Basically, a dirty cabin air filter can restrict airflow to certain vents. Many car owners change their cabin air filters twice a year. However, depending on where you live, you might need to change the cabin air filter more often. It is always a good idea to change the cabin air filter when you replace the blend door actuator just to be safe.

9. Test the AC

At this point, you should be able to change the vents and the temperature of the AC. Before, if your AC blew only on defrost, or on the floor, now, it should blow on all vents, including the dashboard vents. So, start your vehicle and change the AC settings, temperature, and vents.

Why Does My Air Only Work On Defrost?

The AC in your vehicle only works on defrost because the blend door actuator has failed and got stuck into a position where it only allows air to flow on defrost vents. When you turn on the AC and set the desired vent and temperature, the blend door actuator engages and opens and closes vents accordingly. However, when a blend door actuator fails and locks up, air will not come out of some vents simply because the gears inside the blend door actuator got broken and will not open and close the vents.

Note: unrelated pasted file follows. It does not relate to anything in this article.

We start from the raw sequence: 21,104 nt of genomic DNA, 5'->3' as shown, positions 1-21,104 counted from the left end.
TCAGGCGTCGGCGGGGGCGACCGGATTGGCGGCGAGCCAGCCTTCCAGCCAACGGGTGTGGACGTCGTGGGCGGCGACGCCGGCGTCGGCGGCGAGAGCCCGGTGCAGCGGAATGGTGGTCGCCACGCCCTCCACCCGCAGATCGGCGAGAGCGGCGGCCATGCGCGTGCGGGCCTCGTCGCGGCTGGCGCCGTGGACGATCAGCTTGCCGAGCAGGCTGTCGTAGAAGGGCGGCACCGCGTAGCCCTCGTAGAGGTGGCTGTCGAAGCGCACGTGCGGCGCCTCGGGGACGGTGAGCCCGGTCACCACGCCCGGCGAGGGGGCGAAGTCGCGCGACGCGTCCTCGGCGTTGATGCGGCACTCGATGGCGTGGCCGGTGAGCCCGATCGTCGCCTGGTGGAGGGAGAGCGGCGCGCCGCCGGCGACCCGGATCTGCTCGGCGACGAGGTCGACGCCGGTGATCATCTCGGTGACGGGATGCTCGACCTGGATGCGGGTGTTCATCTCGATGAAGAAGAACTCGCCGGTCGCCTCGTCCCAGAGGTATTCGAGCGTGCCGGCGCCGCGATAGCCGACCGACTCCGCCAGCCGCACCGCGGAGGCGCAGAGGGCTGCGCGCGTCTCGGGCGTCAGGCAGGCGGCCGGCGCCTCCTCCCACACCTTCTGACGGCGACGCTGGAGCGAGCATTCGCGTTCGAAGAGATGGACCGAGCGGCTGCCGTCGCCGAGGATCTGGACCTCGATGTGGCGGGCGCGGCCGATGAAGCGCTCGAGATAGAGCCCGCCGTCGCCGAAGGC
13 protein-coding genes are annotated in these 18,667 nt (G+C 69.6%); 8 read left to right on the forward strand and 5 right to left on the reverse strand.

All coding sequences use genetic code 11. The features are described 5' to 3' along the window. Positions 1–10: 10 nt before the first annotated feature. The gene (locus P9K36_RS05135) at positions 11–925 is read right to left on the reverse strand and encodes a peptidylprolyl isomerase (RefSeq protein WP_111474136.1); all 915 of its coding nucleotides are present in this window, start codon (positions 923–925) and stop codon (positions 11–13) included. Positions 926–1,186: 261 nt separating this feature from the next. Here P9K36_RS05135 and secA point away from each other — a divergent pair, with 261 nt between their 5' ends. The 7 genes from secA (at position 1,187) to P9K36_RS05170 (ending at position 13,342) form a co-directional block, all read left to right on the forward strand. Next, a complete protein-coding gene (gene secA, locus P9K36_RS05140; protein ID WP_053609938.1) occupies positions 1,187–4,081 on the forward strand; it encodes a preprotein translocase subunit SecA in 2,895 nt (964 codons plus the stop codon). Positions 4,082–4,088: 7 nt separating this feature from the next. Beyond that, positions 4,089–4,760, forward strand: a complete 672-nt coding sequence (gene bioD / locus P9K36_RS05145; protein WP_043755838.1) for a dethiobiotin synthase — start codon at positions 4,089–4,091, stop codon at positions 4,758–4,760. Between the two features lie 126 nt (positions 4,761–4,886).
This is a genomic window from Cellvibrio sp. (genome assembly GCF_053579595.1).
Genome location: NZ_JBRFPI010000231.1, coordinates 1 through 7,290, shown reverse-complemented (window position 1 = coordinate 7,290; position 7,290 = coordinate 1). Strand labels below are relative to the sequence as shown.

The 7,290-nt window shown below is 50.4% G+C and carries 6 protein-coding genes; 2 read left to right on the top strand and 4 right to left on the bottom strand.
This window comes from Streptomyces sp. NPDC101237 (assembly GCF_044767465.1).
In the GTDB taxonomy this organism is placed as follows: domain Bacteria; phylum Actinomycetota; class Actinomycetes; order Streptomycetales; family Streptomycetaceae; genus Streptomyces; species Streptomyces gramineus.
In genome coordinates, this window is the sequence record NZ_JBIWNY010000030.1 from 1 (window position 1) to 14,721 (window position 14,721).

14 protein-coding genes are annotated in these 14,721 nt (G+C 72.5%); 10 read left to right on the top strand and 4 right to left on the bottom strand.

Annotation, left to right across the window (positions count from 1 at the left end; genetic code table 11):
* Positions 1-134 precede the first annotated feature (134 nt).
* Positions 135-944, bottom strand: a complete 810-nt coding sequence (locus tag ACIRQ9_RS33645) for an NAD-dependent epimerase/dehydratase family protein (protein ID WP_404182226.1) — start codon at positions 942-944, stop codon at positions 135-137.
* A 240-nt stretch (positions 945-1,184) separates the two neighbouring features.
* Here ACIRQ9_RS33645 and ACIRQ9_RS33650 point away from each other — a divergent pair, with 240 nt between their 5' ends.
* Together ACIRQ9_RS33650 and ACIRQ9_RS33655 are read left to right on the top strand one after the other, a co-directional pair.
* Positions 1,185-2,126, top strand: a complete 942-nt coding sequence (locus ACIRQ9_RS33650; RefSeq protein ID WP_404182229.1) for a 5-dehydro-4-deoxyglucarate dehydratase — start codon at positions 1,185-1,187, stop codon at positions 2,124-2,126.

The blend door actuators are designed to last the lifetime of the vehicle. However, most of them break after 70,000 to a 100,000 miles.

The blend door actuator has a board, connector, a motor that drives it, a drive gear, transfer gear, and an output shaft. The problem with all blend door actuators comes from the drive gear and transfer gear. They are made so small with little plastic teeth on them and they need to be moving a big door inside the HVAC case. That tough role, combined with key cycles makes them fail. Basically, if you open up a blend door actuator, the only thing that will be broken is the drive and transfer gear.

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Hi there. I am a certified Automotive Service Excellence (ASE) mechanic since 2018 and a car detailer for 10 years.